Hearing Tests Needed in Cisplatin-Treated Patients With Cancer

Veronica Hackethal, MD

June 30, 2016

Many adult survivors of testicular cancer have significant cisplatin-related hearing loss, and about 40% also experience tinnitus, the most comprehensive study to date on this issue has found.

Although this study was conducted in patients with testicular cancer, the authors point out that the general conclusions probably apply to patients with other types of adult-onset cancers that are commonly treated with cisplatin.

"The results show the importance of comprehensive hearing assessments, preferably both before and after treatments," commented senior author, Lois B. Travis, MD, ScD, the Lawrence D. Einhorn Professor of Cancer Research at the Indiana University School of Medicine and a researcher at the Indiana University Melvin and Bren Simon Cancer Center, Indianapolis.

"Our findings suggest that health care providers should, at a minimum, annually query patients who have received cisplatin-based chemotherapy about their hearing status, consulting with audiologists as indicated," she said in a statement. "Patients should also be urged to avoid noise exposure, drugs having adverse effects on hearing, and other factors that may further damage hearing."

The study was published online June 27 in the Journal of Clinical Oncology.

The study is the most comprehensive on cisplatin-related hearing loss in adult cancer and the first to show definitively that cisplatin-related hearing loss is over and above age-related hearing loss, the authors note.

They also comment that cisplatin is one of the most ototoxic drugs available, causing permanent hearing loss and tinnitus in many patients. Though the drug has been used for over 40 years, few studies have done comprehensive hearing assessments of survivors who have received cisplatin for adult-onset cancer.

In the new study, patients underwent comprehensive hearing exams, which tested the speech frequency range (0.25 and 12 kHz). In particular, the 10- and 12-kHz range has been shown to be important in the early diagnosis of cisplatin-related hearing loss in children. Researchers also assessed middle ear function, tinnitus, and noise-induced damage. They used American Speech-Language-Hearing Association criteria to define severity of hearing loss.

The trial participants were 488 male survivors of testicular cancer who had previously taken part in the Platinum study and came from eight cancer centers in the United States and Canada.

To account for age-related hearing changes, the researchers compared hearing loss in these men to that in a reference population of Norwegian men (97% white).

The patients with testicular cancer had received a median cisplatin dose of 400 mg/m2. More than 90% had received regimens used in current practice (bleomycin, etoposide and cisplatin or etoposide plus cisplatin).

Results showed that just 20% of participants tested positive for normal hearing. Men largely had high-frequency hearing loss. Age-adjusted hearing loss increased significantly along with increasing cumulative cisplatin dose (P trends, .021 to <.001). Every 100-mg/m2 increase in dose was associated with a 3.2-dB hearing loss in the 4- to 12-kHz range (P < .001).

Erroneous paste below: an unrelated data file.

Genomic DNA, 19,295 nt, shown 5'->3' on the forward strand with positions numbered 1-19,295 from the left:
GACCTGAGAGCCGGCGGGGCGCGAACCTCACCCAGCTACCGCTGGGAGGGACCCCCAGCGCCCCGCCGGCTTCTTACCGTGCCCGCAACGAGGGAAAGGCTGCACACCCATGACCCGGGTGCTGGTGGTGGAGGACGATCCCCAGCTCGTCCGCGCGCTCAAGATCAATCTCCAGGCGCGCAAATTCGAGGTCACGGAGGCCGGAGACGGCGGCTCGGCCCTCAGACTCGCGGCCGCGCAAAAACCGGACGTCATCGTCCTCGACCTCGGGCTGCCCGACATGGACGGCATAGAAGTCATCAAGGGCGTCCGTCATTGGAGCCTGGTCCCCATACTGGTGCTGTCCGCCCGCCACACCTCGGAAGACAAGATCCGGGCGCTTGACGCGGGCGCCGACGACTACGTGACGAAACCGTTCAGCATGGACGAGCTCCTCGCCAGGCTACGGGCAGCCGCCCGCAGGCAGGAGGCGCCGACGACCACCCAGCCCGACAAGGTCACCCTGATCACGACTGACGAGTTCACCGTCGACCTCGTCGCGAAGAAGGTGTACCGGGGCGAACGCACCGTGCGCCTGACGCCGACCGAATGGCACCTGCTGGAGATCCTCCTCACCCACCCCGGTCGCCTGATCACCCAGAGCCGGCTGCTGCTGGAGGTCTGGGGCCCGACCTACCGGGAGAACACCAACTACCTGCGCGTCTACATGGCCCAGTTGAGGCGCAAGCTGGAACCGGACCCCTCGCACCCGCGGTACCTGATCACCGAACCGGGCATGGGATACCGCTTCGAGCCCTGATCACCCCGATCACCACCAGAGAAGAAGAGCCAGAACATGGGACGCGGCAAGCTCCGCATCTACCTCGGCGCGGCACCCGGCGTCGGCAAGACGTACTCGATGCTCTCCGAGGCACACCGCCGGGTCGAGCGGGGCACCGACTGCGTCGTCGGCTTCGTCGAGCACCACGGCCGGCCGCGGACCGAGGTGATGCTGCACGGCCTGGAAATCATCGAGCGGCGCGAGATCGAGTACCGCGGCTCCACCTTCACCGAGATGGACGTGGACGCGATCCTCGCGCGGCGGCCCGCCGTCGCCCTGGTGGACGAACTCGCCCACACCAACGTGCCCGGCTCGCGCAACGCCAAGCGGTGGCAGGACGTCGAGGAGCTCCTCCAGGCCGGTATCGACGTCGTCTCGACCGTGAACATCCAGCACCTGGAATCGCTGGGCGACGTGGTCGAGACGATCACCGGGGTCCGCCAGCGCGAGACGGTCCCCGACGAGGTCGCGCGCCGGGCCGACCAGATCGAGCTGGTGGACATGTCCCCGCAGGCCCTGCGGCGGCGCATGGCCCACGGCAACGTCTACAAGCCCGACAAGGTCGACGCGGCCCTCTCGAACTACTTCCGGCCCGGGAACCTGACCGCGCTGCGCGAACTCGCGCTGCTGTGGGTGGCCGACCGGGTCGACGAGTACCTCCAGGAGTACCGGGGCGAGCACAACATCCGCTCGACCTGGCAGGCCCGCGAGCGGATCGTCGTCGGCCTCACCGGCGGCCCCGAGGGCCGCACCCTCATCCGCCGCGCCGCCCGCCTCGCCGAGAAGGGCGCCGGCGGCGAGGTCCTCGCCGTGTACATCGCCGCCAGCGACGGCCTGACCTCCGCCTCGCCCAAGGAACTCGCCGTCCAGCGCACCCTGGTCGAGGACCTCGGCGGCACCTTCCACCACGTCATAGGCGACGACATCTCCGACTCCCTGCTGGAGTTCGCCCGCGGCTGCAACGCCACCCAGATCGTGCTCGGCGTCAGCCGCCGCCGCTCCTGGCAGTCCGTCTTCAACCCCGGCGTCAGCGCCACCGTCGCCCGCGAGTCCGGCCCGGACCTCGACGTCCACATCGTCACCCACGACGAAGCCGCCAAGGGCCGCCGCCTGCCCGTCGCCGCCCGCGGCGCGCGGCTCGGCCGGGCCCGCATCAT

Nearly one in five patients (18%) showed severe to profound hearing loss, for which hearing aids are usually recommended, though most men did not wear them.

Men who received cumulative cisplatin doses greater than 300 mg/m2 had significantly more severe hearing loss than those who received lower doses (odds ratio, 1.59; P = .0066). Almost 45% of men who received doses exceeding 300 mg/m2 had profound hearing loss, compared with 29.5% who received doses of 300 mg/m2 or less.

Ten percent of men had noise-induced damage and 22.3% had middle ear deficits, but neither was linked to cisplatin dose. Forty percent of men had tinnitus, which was significantly associated with hearing loss (P < .001). Age- and cisplatin dose–adjusted analyses also showed hypertension to be related to hearing loss (P = .0066).

The authors suggested that follow-up of cancer survivors who have received cisplatin should include annual hearing evaluations, referral to audiologists when needed, and control of hypertension. Providers should also advise patients to stop smoking, avoid noise exposure and ototoxic drugs, wear hearing protection in noisy places, and use hearing aids when needed.

They also highlighted the need for more research to identify individuals at increased risk for cisplatin-related hearing loss.

"Because alterations in the highly successful GCT [testicular cancer] regimens are unlikely, our results point to the importance of ongoing research aimed at the identification of genetic variants associated with cisplatin-related ototoxicity," they concluded.

Dr Travis has disclosed no relevant financial relationships, but several coauthors report stock or other ownership, consulting, research funding, honoraria, board membership, fees for travel, or fees for expert testimony for one or more of the following: GlaxoSmithKline, Janssen Pharmaceuticals, Dendreon, Bayer HealthCare Pharmaceuticals, Novartis, Astellas Pharma, Bayer, Gilead Sciences (I), Seattle Genetics, Janssen Pharmaceuticals, AbbVie, Bayer HealthCare Pharmaceuticals, Tenet Health Care, EuroeMeds, Axio Research, Pfizer, Regeneron Pharmaceuticals, Clinigen Group, Insys Therapeutics, and/or Axiogenesis. Inaddition, first author Dr Frisna reports having a patent for biomedical engineering related to hearing loss.

J Clin Oncol. Published online June 27, 2016. Abstract

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